Aggretsuko: Season 4 – Impressions

Sanrio’s red panda can be seen again in Netflix. That’s right: we’re talking about the fourth season of Aggretsuko, a Japanese cartoon series that lets you experience the life of its protagonist up close. Because apart from showing a Japan full of anthropomorphic animals, it poses a very notorious problem today: the terrible conditions in the work environment.

This is nothing new. Previous seasons of Aggretsuko They showed us screaming bosses, lots of overtime, harassment, humiliation and other unpleasant (and typical) elements. So far, however, the series has also focused on other types of personal motivations and frustrations: family, love, various projects, etc. Of all of these, love is the only one that remains, but it is shown as an unreachable fact Well, there is no progress in the relationship between Retsuko and his great friend Haida.

All of this leaves us with a single focus: work. We no longer see trips with millionaires, no more adventures with a gang of Idols no dagger attacks in the middle of the street (really?), but the most direct criticism the series has made of Asian work customs (applies to many countries) and the dirty tricks that leadership positions can generate.

Aggretsuko season four
A new boss arrives in Aggretsuko’s fourth season, Himuro.

To understand this better, it must be borne in mind that the customs of Japan in relation to work are very strict. Work is probably the most important thing in life. When it is absent, someone is doomed to social failurebecause he considers himself to be of little value, who doesn’t know how to follow the rules and / or who doesn’t take anything seriously. Therefore, the figure of the boss is extolled, and those who cannot agree with him are despised. You have to give your all, even if you work too much overtime and don’t see a family. Basically you have to. respect Status quo.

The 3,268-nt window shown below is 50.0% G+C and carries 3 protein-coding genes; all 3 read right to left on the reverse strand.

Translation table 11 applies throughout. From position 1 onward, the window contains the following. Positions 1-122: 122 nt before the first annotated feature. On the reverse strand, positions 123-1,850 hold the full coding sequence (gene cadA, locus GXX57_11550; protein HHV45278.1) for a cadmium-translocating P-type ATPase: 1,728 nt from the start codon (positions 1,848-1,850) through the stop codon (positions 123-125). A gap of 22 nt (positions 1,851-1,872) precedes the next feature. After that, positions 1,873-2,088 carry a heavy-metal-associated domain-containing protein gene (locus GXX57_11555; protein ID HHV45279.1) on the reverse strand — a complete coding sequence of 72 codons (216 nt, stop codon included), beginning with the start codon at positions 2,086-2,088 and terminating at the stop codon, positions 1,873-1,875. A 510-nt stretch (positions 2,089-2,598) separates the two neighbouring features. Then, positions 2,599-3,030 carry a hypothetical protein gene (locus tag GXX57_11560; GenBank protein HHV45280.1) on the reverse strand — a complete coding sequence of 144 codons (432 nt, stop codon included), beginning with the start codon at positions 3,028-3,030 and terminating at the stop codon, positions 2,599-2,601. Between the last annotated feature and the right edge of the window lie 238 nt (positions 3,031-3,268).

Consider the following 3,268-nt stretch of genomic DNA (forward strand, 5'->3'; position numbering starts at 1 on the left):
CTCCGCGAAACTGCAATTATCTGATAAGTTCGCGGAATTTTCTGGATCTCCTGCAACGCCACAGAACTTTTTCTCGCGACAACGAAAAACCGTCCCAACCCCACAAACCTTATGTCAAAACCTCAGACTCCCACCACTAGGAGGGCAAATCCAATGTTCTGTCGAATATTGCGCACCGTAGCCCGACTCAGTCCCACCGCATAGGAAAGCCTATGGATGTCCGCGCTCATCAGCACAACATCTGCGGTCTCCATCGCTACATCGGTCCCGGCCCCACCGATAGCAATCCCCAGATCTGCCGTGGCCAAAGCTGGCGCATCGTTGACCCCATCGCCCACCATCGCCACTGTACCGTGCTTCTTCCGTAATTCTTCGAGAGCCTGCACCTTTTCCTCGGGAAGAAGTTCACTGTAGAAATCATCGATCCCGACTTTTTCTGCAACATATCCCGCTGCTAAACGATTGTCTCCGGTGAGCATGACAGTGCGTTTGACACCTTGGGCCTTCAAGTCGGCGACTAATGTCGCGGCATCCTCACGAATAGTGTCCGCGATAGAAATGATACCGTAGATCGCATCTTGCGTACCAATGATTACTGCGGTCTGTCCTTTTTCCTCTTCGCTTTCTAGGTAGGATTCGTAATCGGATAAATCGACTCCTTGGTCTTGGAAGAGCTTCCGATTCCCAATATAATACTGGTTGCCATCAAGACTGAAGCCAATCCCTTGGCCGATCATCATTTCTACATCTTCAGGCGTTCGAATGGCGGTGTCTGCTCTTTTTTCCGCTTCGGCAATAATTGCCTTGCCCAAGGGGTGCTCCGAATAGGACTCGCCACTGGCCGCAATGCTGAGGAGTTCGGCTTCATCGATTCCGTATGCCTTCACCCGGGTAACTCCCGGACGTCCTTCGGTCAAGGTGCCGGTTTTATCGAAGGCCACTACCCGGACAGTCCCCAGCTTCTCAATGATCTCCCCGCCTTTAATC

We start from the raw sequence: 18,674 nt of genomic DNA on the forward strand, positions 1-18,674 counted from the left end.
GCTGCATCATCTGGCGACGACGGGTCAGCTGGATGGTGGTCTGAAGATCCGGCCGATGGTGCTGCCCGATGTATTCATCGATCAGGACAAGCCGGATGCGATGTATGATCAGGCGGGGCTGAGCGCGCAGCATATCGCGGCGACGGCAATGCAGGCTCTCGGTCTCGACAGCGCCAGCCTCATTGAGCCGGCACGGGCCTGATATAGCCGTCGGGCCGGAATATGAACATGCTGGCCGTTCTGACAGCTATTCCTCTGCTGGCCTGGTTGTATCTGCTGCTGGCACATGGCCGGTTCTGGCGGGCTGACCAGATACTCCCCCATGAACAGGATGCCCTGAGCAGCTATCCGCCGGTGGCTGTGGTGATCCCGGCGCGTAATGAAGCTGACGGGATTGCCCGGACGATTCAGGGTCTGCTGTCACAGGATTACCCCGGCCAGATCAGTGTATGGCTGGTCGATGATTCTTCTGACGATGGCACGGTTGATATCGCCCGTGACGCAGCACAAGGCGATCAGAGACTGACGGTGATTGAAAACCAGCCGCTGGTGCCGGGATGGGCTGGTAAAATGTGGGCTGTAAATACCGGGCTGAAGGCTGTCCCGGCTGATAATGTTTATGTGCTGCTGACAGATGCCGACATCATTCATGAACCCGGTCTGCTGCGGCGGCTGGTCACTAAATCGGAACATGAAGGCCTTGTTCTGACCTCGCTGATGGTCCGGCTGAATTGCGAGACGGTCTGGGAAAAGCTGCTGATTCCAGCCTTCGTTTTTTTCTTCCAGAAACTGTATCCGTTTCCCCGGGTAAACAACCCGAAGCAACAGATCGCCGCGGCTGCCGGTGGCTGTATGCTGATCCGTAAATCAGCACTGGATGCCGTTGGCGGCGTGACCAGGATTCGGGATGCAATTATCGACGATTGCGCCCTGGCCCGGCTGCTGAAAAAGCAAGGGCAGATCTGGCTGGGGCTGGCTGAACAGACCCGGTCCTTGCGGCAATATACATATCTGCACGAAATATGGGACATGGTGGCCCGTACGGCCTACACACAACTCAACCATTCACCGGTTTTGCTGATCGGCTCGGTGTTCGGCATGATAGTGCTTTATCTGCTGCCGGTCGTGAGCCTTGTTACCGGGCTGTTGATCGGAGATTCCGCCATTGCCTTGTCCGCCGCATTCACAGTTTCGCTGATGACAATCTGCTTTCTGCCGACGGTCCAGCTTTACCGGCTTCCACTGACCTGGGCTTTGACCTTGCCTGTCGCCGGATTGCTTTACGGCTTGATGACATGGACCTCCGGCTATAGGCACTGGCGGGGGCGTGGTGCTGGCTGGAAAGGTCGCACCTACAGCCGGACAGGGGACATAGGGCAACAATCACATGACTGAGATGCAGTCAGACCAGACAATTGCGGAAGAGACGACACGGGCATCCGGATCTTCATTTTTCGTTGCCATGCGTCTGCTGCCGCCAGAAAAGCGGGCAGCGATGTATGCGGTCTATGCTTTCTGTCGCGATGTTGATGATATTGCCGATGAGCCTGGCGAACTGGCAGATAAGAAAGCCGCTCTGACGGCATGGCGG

Laws in Japan “protect” the worker. This is in quotation marks, because while there can be no unjustified layoffs, Companies do what they want and still intimidate employees into quitting if they don’t do enough for them.

The situation is no different in Aggretsuko. The arrival of a new CEO named Himuro shatters the momentum that was already established in the company. Young, intelligent and handsome: all these qualities drive him to be ambitious and to think about his own success and that of the company about the needs of every worker. To do this, he will try to find an ally in the despised Haida who will pull the strings in the company.

The romantic development is mostly neglected in the fourth season Aggretsuko.

Some key phrases stay in the mind of the beholder: “The company belongs to the shareholders, not you”; «you are easily interchangeable«; “We ask you to resign or someone else has to do it.” The exact words can vary from country to country, but the dynamic of manipulation and control feels very tight here too.

Retsuko and her friends have to deal with the new pressure to change. You see a coworker harassed for caring for her sick child, or an isolated executive who does not follow the indirect layoff strategy. In short, there comes a time for every employee when they have to consider whether a permanent job is worthwhile..

Aggretsuko season four

Haida becomes a much more interesting character. Though it’s the same insecure and boring thing of the entire series at the beginning, Criticizing his inability to flirt and his personality leads him to make drastic decisions and become Himuro’s right-hand man to prove his worth. His enigmatic and abnormal demeanor begins to be a sign of suspicion and concern to all. It’s worth seeing how far you go to be comfortable with yourself.

Aggretsuko season four

The series starts an almost insurgent message. It invites you to think about whether you are trampling or trampling and whether they are doing something to change their situation. Clear, Unfortunately, this is an “almost” because no action is taken directly against the excessive power of companies, but rather the individual error is taken as a lesson.

It is interesting, however, that such criticism comes from a country like Japan. This season is highly recommended for those who have had a bad experience at work. Season 5 (already confirmed) is worth the wait.

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